ANGEL’S SINGING

Female Cuban quartet brings connection through music in ‘Soy Cubana’ | Port Townsend Film Festival

Laura Jean Schneider ljschneider@ptleader.com
Posted 9/25/21

 

A speech pathologist visits Cuba for an archaeology tour, comes   home, and decides to produce a documentary.

Sounds like the beginning of a riddle, but it really happened, as shown …

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ANGEL’S SINGING

Female Cuban quartet brings connection through music in ‘Soy Cubana’ | Port Townsend Film Festival

An audience of 3,000 at Grand Performances in downtown Los Angeles was treated to the musical talents of the quartet. Miraculously, the Vocal Vidas made it into the country during a terse relationship between the 
U.S. and Cuba.
An audience of 3,000 at Grand Performances in downtown Los Angeles was treated to the musical talents of the quartet. Miraculously, the Vocal Vidas made it into the country during a terse relationship between the U.S. and Cuba.
Photo courtesy of Robin Miller Ungar
Posted

 

A speech pathologist visits Cuba for an archaeology tour, comes
  home, and decides to produce a documentary.

Sounds like the beginning of a riddle, but it really happened, as shown in “Soy Cubana,” the first film produced by Robin Miller Unger.

In 2014, when her tour group was east of Santiago, they came upon the Castillo de los Tres Santos Reyes del Morro Castle, named for the three magi of the Bible.

It wasn’t as much the structure that wowed, as the voices rising from the rock walls, like “angels singing in distance,” Unger recalled.

“You know that moment when you get the goosebumps?” Unger asked. That’s when she determined the world should hear the Vocal Vidas, the group of four female career musicians behind the angelic melodies.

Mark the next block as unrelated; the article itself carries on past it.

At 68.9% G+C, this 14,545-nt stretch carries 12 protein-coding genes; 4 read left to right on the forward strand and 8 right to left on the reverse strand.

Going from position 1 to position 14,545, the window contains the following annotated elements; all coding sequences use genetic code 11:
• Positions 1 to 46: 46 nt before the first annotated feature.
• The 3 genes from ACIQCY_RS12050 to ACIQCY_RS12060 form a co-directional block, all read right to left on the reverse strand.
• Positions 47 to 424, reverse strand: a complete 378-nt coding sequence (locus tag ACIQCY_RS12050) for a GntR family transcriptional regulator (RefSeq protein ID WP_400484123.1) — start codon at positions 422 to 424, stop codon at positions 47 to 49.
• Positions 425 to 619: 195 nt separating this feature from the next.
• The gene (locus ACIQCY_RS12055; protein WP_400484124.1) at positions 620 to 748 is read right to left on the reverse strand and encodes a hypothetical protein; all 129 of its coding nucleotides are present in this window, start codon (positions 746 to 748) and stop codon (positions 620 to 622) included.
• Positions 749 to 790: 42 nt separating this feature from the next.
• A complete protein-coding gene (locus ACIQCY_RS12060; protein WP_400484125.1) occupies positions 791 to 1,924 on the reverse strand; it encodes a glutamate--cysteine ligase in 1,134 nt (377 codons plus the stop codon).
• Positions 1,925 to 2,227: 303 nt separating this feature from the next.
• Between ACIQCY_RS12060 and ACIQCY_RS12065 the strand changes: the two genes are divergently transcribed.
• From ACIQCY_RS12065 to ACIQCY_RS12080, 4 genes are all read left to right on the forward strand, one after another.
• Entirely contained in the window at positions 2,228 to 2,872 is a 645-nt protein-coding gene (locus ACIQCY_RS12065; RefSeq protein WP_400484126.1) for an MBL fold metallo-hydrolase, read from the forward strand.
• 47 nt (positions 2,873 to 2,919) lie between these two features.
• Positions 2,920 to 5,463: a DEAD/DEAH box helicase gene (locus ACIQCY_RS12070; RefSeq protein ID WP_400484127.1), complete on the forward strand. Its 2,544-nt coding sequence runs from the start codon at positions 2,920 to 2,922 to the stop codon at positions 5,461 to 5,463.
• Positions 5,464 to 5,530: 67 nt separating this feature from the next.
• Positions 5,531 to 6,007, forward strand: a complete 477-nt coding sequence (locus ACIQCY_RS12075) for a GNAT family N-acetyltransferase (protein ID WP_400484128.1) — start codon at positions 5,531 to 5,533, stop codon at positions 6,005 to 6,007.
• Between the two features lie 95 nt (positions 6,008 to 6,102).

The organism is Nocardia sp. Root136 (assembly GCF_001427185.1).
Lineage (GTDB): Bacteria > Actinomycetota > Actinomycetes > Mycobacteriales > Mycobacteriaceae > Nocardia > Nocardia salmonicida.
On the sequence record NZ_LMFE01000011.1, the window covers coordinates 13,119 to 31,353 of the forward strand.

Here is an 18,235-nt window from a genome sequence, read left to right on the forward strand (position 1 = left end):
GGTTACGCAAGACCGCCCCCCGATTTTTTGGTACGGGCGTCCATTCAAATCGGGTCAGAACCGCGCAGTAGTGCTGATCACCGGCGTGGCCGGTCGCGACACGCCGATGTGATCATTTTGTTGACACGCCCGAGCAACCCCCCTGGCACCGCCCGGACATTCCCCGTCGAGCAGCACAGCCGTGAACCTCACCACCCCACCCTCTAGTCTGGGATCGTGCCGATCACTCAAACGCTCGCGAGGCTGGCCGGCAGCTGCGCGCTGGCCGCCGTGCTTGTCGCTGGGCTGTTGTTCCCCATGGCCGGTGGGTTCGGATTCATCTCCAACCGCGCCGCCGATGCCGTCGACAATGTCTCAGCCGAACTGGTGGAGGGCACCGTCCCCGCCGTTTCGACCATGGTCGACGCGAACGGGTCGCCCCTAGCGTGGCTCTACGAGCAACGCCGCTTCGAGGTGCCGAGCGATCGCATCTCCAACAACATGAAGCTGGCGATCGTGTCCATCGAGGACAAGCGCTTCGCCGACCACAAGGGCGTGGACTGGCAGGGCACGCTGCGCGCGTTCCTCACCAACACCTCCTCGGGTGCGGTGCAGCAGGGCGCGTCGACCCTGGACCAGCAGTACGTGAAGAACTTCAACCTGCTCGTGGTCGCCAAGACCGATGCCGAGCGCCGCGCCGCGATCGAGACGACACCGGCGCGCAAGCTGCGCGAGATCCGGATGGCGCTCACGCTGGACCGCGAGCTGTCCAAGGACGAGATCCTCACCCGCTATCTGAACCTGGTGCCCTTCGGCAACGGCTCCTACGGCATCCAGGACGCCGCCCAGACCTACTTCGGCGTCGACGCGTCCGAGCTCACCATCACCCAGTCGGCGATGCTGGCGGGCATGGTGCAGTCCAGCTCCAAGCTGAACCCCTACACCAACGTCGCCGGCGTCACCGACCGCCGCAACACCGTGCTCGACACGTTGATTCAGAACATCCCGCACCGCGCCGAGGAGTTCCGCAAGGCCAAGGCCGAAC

She filmed a clip on her phone, determined to bring the magic home with her. Her husband, along with her son Jeremy Ungar, both work in film; when Jeremy showed a clip of the quartet to his friend Ivaylo Getov, he was in. They shot a short film about the singers in Cuba, and it premiered in Santa Barbara in 2016.

It was astonishing to Unger that her short was accepted to 60 film festivals, winning 10 awards.

“There is this connectivity we get as humans through the power of music,” she said.

Soon, folks were asking when the Vocal Vidas were coming to the U.S. Let’s bring them, Unger decided in 2017. Grand Performances in L.A. was on board.

Now, to get the quartet stateside.

But the political climate differed vastly from Unger’s earlier visit, and U.S. relations with Cuba were strained at best.

“Soy Cubana,” a full-length documentary that premiered at the South by Southwest music festival earlier this year, follows the journey of four remarkable women from their homeland of Cuba to their first performance in the US. Without giving too much away, they make it to California after getting their visas approved just 24 hours from take-off.

“Serendipity kicked in,” Unger said.

Watch the almost-unbelievable true story of the Vocal Vidas at ptfilmfest.org. Film becomes available for streaming at 8 a.m. Thursday, Sept. 23. More about the film at soycubanamovie.com.

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